The Council of Australian Governments meeting today has achieved a series of important breakthroughs for reform that should provide the platform for ongoing prosperity, the Business Council of Australia said today.
BCA Chief Executive, Katie Lahey, said while reform commitments in some areas were not as specific or extensive as the Council would have liked, the overall outcomes from today’s COAG meeting represented a major step forward in revitalising national reform.
Given that a year ago a broad-based national reform agenda was not even being discussed by COAG, our federal, state and territory leaders should be congratulated for putting their differences aside and committing to much-needed reforms, including tackling red tape, infrastructure and skills.
“As the past 20 years have demonstrated, continuing strong growth can only be achieved through the ongoing renewal of the economy at a national level.
“Today’s COAG meeting provides an important starting point for governments to work together to revitalise the national reform agenda and implement reforms in vital areas such as education, skills and regulation that support long-term growth.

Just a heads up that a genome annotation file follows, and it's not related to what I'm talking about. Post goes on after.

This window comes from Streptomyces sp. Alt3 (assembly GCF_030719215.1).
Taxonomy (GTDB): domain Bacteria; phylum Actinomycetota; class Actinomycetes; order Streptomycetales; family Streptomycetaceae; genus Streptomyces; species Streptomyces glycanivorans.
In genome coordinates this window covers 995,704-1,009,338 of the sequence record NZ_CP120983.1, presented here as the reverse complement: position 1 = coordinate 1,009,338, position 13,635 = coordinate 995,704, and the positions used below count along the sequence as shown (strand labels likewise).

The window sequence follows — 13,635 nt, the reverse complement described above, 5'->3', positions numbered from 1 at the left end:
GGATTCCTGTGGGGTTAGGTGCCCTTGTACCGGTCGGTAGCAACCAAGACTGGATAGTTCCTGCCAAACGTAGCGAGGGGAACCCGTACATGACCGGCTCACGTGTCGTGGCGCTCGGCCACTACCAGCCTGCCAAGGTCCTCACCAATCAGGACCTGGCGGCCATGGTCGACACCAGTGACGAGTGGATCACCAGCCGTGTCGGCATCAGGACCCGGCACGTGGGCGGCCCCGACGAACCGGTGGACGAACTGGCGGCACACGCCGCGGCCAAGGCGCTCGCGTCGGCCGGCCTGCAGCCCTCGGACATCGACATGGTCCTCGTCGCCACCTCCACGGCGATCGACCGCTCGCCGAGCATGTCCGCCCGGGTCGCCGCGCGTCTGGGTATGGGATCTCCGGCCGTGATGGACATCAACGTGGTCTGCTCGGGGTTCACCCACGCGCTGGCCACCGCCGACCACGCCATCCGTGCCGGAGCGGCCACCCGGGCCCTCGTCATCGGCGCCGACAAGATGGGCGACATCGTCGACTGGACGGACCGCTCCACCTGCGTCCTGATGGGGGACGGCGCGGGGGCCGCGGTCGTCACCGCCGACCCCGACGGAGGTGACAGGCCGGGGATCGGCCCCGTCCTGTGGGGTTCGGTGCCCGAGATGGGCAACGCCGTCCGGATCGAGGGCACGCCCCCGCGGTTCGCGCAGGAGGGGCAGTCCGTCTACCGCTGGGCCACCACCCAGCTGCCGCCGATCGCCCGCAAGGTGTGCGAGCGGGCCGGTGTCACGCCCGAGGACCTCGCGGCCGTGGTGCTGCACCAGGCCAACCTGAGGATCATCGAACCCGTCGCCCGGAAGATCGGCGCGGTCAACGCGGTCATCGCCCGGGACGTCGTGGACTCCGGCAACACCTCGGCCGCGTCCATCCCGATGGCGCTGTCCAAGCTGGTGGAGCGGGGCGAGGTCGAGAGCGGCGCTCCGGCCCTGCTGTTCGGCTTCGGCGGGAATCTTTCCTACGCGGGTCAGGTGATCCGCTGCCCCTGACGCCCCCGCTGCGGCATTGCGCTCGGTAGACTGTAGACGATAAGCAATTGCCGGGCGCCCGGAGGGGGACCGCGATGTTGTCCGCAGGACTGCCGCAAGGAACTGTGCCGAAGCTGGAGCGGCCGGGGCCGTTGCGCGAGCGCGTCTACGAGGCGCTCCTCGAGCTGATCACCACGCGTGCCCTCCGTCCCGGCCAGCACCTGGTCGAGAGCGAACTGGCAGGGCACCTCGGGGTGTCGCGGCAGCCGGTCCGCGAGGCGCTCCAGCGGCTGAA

As the BCA and others have argued, a reform agenda that addresses current and future barriers to growth, focuses on lifting productivity and participation and maintains Australia’s competitive advantages is vital to locking in current prosperity.
Many of these issues can only be effectively addressed through national agreements on reform by federal, state and territory governments.
In particular, the BCA welcomes the following outcomes from today’s COAG meeting:
- The commitment by all governments to address Australia’s growing red tape burden through systemic reforms that fix the processes of regulation-making that have led to excessive regulatory overlap and costs to business.
- The commitment to improve education and training outcomes across the board.
- The revitalising of National Competition Policy to create specific timetables for action that implement national reform agreements, in particular, a renewed commitment to transport reform.